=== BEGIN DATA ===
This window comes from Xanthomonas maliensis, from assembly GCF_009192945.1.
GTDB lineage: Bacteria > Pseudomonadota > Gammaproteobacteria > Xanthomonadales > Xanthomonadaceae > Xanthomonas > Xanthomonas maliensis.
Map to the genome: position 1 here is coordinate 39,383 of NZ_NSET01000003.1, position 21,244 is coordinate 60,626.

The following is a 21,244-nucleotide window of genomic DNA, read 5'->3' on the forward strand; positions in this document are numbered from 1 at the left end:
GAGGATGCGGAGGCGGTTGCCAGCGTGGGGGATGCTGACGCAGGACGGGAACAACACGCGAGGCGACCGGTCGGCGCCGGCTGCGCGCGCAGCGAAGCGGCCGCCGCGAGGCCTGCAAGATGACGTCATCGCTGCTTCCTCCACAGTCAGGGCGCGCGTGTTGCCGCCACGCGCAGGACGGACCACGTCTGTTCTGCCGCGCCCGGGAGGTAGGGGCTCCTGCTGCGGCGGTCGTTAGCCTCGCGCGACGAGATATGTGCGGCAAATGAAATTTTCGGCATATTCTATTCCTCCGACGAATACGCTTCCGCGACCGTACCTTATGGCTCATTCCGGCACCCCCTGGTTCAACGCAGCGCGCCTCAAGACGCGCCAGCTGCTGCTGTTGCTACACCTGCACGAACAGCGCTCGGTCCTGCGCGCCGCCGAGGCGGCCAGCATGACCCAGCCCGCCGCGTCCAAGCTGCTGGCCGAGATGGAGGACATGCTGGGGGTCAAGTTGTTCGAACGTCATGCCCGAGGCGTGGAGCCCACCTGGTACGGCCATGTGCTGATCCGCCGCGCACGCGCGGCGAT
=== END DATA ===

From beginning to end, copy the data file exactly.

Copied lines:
This window comes from Xanthomonas maliensis, from assembly GCF_009192945.1.
GTDB lineage: Bacteria > Pseudomonadota > Gammaproteobacteria > Xanthomonadales > Xanthomonadaceae > Xanthomonas > Xanthomonas maliensis.
Map to the genome: position 1 here is coordinate 39,383 of NZ_NSET01000003.1, position 21,244 is coordinate 60,626.

The following is a 21,244-nucleotide window of genomic DNA, read 5'->3' on the forward strand; positions in this document are numbered from 1 at the left end:
GAGGATGCGGAGGCGGTTGCCAGCGTGGGGGATGCTGACGCAGGACGGGAACAACACGCGAGGCGACCGGTCGGCGCCGGCTGCGCGCGCAGCGAAGCGGCCGCCGCGAGGCCTGCAAGATGACGTCATCGCTGCTTCCTCCACAGTCAGGGCGCGCGTGTTGCCGCCACGCGCAGGACGGACCACGTCTGTTCTGCCGCGCCCGGGAGGTAGGGGCTCCTGCTGCGGCGGTCGTTAGCCTCGCGCGACGAGATATGTGCGGCAAATGAAATTTTCGGCATATTCTATTCCTCCGACGAATACGCTTCCGCGACCGTACCTTATGGCTCATTCCGGCACCCCCTGGTTCAACGCAGCGCGCCTCAAGACGCGCCAGCTGCTGCTGTTGCTACACCTGCACGAACAGCGCTCGGTCCTGCGCGCCGCCGAGGCGGCCAGCATGACCCAGCCCGCCGCGTCCAAGCTGCTGGCCGAGATGGAGGACATGCTGGGGGTCAAGTTGTTCGAACGTCATGCCCGAGGCGTGGAGCCCACCTGGTACGGCCATGTGCTGATCCGCCGCGCACGCGCGGCGAT